All of the AOPs that are linked to this KE will automatically be listed in this subsection. This table can be particularly useful for derivation of AOP networks including the KE.Clicking on the name of the AOP will bring you to the individual page for that AOP. More help
AOP Name Role of event in AOP Point of Contact Author Status OECD Status
Inhibition of Mt-ETC complexes leading to kidney toxicity KeyEvent Baki Sadi (send email) Under development: Not open for comment. Do not cite Under Development
Kidney failure induced by inhibition of mitochondrial ETC KeyEvent Yann GUEGUEN (send email) Under development: Not open for comment. Do not cite
MEK-ERK1/2 activation leading to deficits in learning and cognition via ROS KeyEvent Travis Karschnik (send email) Under development: Not open for comment. Do not cite
The inhibition of Nrf2 leading to vascular disrupting effects KeyEvent Yanhong Wei (send email) Under development: Not open for comment. Do not cite
The AOP framework on ROS-mediated oxidative stress induced vascular disrupting effects KeyEvent Yanhong Wei (send email) Under development: Not open for comment. Do not cite

Taxonomic Applicability

Latin or common names of a species or broader taxonomic grouping (e.g., class, order, family) that help to define the biological applicability domain of the KE.In many cases, individual species identified in these structured fields will be those for which the strongest evidence used in constructing the AOP was available in relation to this KE. More help
Term Scientific Term Evidence Link
Invertebrates Invertebrates High NCBI
Vertebrates Vertebrates High NCBI

Life Stages

An indication of the the relevant life stage(s) for this KE. More help
Life stage Evidence
All life stages High

Sex Applicability

An indication of the the relevant sex for this KE. More help
Term Evidence
Unspecific High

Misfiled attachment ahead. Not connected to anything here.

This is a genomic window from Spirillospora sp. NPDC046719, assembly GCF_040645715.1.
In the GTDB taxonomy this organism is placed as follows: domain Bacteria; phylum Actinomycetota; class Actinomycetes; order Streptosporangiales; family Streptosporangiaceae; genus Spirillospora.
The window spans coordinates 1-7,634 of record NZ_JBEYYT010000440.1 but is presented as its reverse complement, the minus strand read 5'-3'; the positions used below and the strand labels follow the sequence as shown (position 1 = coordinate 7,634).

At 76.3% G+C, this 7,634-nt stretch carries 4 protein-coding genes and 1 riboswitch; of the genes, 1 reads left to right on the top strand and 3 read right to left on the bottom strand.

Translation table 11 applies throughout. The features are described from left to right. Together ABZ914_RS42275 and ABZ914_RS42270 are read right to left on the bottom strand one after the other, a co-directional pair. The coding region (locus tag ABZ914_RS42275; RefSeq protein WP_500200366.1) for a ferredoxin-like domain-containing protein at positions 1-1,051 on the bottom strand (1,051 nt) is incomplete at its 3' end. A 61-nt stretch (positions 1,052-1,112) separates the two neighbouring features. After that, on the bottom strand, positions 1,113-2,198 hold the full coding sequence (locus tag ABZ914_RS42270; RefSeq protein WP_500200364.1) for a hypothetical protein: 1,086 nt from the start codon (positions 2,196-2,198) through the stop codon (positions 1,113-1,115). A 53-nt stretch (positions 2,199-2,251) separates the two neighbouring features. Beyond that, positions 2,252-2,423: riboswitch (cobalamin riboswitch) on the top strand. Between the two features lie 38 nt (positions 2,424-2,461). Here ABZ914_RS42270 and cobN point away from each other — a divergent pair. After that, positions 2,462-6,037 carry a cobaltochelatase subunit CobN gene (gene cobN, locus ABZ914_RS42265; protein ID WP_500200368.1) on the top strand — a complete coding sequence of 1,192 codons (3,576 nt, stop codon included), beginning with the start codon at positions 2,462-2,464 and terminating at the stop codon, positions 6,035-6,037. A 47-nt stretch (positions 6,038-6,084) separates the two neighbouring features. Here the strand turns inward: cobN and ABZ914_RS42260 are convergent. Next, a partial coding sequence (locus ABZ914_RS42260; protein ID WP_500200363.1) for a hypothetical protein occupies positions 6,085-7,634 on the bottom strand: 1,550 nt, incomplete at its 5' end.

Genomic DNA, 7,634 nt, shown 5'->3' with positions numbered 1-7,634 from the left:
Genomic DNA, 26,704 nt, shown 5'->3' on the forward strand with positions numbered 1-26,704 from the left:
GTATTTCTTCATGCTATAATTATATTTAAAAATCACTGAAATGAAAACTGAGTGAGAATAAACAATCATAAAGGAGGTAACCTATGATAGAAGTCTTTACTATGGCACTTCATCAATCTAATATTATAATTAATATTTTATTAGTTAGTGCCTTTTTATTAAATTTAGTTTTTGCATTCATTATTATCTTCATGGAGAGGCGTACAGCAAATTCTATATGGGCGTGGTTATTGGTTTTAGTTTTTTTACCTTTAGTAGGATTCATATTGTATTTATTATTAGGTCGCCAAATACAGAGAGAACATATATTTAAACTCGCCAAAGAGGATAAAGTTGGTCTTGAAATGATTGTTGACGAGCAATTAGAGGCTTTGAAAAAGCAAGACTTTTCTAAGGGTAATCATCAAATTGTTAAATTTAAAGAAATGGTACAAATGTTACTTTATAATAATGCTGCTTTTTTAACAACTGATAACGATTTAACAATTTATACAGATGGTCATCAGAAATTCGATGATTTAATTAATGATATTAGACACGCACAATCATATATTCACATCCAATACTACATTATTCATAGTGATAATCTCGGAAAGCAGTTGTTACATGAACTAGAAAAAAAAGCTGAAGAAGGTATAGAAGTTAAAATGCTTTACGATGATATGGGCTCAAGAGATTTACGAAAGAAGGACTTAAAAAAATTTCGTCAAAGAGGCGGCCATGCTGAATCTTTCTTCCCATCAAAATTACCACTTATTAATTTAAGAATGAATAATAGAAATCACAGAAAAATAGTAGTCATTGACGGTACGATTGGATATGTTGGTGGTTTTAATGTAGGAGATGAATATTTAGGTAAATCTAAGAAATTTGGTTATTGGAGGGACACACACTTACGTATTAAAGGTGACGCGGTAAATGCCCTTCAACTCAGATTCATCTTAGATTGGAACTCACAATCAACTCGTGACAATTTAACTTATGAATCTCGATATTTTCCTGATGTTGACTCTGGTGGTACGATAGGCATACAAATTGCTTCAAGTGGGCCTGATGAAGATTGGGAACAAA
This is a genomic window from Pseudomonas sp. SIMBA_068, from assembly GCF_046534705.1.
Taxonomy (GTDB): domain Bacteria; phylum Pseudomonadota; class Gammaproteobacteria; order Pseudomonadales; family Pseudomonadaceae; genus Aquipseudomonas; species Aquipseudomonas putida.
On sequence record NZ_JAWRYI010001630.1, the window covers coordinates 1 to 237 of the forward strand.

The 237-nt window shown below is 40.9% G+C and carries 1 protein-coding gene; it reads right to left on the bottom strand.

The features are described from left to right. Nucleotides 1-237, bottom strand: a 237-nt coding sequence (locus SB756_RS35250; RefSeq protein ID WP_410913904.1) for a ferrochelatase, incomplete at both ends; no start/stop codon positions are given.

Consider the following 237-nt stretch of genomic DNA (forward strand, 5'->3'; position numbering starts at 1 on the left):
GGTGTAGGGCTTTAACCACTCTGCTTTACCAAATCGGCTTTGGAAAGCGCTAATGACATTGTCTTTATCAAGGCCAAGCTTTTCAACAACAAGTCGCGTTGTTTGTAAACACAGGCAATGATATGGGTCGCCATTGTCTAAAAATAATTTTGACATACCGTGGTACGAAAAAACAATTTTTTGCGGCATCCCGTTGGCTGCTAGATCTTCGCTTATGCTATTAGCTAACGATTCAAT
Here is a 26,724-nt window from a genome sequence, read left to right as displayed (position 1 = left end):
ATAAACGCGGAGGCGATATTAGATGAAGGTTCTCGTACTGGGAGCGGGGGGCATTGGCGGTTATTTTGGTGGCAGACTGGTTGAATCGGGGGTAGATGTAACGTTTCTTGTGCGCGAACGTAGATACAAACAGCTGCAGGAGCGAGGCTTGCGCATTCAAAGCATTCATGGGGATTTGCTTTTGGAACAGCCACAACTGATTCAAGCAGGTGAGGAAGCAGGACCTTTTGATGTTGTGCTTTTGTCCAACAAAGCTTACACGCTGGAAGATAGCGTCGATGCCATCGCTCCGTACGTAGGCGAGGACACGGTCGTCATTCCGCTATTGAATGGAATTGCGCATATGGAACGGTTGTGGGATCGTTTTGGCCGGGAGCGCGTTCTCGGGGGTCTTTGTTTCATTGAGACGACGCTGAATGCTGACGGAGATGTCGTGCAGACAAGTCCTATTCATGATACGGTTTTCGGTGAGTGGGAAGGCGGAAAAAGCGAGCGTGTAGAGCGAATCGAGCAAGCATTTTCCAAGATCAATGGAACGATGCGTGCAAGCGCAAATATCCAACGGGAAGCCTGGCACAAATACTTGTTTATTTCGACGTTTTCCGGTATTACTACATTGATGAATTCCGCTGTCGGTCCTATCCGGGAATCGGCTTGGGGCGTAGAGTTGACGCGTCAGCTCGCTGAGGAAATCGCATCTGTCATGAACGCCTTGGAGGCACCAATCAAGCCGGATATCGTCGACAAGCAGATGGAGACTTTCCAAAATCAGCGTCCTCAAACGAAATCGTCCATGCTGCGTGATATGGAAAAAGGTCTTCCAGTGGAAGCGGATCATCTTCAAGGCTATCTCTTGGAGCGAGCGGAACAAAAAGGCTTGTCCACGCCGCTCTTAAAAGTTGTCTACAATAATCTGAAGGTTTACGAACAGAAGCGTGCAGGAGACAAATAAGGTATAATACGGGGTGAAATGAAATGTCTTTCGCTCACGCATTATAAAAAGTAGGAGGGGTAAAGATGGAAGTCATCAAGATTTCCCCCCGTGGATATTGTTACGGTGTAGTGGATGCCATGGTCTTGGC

Key Event Description

A description of the biological state being observed or measured, the biological compartment in which it is measured, and its general role in the biology should be provided. More help

Mitochondria are organelles found in all eukaryotic cells, crucial to the cellular consumption of oxygen, production of energy through the generation of ATP during oxidative phosphorylation, and regulation of cell death pathways (Alberts et al., 2014). The mitochondria are responsible for reduction of oxygen into water via the action of cytochrome c oxidase and other redox enzymes which transfer single electrons to oxygen and partially reduce it. The electron transfer is coupled with H+ ion transport across a membrane, producing the ion gradient that powers ATP synthesis (Alberts et al., 2014; Adiele et al., 2012). Under normal metabolic function, approximately 1-2% of the oxygen reduced by mitochondria converts into reactive oxygen species (ROS; such as superoxide, hydrogen peroxide, or hydroxyl radicals) at intermediate steps of the respiratory chain, as a result of electron transport (Kowaltowski and Vercesi, 1998; Volka et al., 2005; Li et al., 2003). This consistent and regular production of ROS and their signalling functionality at regulated levels contrasted with their harmful effects at high concentrations, justify the presence of antioxidant systems to regulate these processes.